WHAT IS RETINAL DETACHMENT?
The retina is the light-sensitive layer of tissue that lines the inside of the eye and sends visual messages through the optic nerve to the brain. When the retina detaches, it is lifted or pulled from its normal position. If not promptly treated, retinal detachment can cause permanent vision loss.
In some cases there may be small areas of the retina that are torn. These areas, called retinal tears or retinal breaks, can lead to retinal detachment.
WHO IS AT RISK FOR RETINAL DETACHMENT?
A retinal detachment may occur at any age, but it is more common in people over age 40. It affects men more than women, and Whites more than African Americans.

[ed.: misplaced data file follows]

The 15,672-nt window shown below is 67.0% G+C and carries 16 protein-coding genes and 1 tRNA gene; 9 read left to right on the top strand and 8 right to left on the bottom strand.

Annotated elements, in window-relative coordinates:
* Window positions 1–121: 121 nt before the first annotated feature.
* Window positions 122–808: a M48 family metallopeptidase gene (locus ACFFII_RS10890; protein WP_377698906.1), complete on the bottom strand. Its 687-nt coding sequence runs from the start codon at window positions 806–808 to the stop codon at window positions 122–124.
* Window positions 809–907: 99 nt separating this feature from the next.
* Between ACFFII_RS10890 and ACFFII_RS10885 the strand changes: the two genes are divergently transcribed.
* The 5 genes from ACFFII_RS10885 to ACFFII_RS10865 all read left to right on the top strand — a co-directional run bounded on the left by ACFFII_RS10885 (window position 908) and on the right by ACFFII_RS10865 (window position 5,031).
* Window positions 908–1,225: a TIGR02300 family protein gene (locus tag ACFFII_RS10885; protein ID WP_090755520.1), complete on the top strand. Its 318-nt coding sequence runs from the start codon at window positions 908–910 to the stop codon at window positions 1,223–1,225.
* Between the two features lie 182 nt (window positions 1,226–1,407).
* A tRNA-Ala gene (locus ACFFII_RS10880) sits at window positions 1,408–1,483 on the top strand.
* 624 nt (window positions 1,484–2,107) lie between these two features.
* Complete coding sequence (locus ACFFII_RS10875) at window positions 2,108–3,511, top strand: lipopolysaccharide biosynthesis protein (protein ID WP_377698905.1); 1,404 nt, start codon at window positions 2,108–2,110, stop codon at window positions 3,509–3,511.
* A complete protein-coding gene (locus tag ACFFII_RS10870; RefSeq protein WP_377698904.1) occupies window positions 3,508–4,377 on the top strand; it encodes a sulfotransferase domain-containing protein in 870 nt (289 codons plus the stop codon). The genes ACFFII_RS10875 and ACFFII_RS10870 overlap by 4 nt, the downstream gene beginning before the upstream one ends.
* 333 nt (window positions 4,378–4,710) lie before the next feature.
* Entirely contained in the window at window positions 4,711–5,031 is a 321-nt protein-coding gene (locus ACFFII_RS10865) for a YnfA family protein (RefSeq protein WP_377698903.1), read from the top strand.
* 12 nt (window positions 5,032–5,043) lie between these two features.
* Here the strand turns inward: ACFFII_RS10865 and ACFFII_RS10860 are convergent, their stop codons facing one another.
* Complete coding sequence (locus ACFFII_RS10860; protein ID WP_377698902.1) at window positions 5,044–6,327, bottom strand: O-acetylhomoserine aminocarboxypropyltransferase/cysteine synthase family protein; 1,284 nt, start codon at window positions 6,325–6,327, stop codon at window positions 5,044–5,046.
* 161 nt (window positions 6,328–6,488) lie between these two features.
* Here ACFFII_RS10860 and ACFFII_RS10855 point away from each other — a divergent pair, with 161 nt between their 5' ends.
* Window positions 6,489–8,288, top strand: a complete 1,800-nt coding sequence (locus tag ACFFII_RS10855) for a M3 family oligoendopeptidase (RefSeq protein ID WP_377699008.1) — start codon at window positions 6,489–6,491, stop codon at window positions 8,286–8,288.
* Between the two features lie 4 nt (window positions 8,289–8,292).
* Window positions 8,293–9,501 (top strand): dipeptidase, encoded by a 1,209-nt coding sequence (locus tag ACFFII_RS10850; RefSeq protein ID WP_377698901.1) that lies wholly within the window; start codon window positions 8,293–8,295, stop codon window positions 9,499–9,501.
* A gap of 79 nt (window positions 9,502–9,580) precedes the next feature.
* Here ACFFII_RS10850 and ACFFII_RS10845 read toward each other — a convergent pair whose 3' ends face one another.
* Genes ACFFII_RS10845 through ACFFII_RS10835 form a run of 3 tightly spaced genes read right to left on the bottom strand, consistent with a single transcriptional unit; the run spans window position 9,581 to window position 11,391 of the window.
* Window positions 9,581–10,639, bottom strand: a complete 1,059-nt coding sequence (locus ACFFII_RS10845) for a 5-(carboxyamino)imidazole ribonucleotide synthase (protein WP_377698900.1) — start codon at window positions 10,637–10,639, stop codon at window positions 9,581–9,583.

A retinal detachment is also more likely to occur in people who:
Are extremely nearsighted Have had a retinal detachment in the other eye
Have a family history of retinal detachment
Have other eye diseases or disorders, such as retinoschisis, uveitis, degenerative myopia, or lattice degeneration Have had an eye injury
SYMPTOMS OF RETINAL DETACHMENT
Symptoms include a sudden or gradual increase in either the number of floaters, which are little “cobwebs” or specks that float about in your field of vision, and/or light flashes in the eye. Another symptom is the appearance of a curtain over the field of vision. A retinal detachment is a medical emergency. Anyone experiencing the symptoms of a retinal detachment should see an eye care professional immediately.